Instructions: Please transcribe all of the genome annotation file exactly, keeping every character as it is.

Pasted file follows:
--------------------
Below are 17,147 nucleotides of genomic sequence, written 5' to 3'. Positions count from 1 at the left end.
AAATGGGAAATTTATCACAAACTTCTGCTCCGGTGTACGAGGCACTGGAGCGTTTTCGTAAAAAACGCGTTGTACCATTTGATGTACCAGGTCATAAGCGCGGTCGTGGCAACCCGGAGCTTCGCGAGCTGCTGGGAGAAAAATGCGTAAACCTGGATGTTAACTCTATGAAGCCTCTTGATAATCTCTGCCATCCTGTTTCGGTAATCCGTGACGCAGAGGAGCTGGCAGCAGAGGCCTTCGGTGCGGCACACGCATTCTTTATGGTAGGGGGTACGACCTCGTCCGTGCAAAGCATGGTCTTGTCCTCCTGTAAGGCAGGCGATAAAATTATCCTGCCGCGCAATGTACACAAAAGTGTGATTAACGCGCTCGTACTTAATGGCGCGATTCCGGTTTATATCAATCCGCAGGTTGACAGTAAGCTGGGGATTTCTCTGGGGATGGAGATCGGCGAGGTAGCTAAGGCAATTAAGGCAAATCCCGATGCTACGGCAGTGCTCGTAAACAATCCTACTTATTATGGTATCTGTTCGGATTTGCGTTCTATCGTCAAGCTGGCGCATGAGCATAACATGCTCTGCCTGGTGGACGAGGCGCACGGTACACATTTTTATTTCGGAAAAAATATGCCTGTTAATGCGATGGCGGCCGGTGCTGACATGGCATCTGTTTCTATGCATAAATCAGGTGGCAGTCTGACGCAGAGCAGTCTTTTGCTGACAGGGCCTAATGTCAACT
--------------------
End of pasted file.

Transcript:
Below are 17,147 nucleotides of genomic sequence, written 5' to 3'. Positions count from 1 at the left end.
AAATGGGAAATTTATCACAAACTTCTGCTCCGGTGTACGAGGCACTGGAGCGTTTTCGTAAAAAACGCGTTGTACCATTTGATGTACCAGGTCATAAGCGCGGTCGTGGCAACCCGGAGCTTCGCGAGCTGCTGGGAGAAAAATGCGTAAACCTGGATGTTAACTCTATGAAGCCTCTTGATAATCTCTGCCATCCTGTTTCGGTAATCCGTGACGCAGAGGAGCTGGCAGCAGAGGCCTTCGGTGCGGCACACGCATTCTTTATGGTAGGGGGTACGACCTCGTCCGTGCAAAGCATGGTCTTGTCCTCCTGTAAGGCAGGCGATAAAATTATCCTGCCGCGCAATGTACACAAAAGTGTGATTAACGCGCTCGTACTTAATGGCGCGATTCCGGTTTATATCAATCCGCAGGTTGACAGTAAGCTGGGGATTTCTCTGGGGATGGAGATCGGCGAGGTAGCTAAGGCAATTAAGGCAAATCCCGATGCTACGGCAGTGCTCGTAAACAATCCTACTTATTATGGTATCTGTTCGGATTTGCGTTCTATCGTCAAGCTGGCGCATGAGCATAACATGCTCTGCCTGGTGGACGAGGCGCACGGTACACATTTTTATTTCGGAAAAAATATGCCTGTTAATGCGATGGCGGCCGGTGCTGACATGGCATCTGTTTCTATGCATAAATCAGGTGGCAGTCTGACGCAGAGCAGTCTTTTGCTGACAGGGCCTAATGTCAACT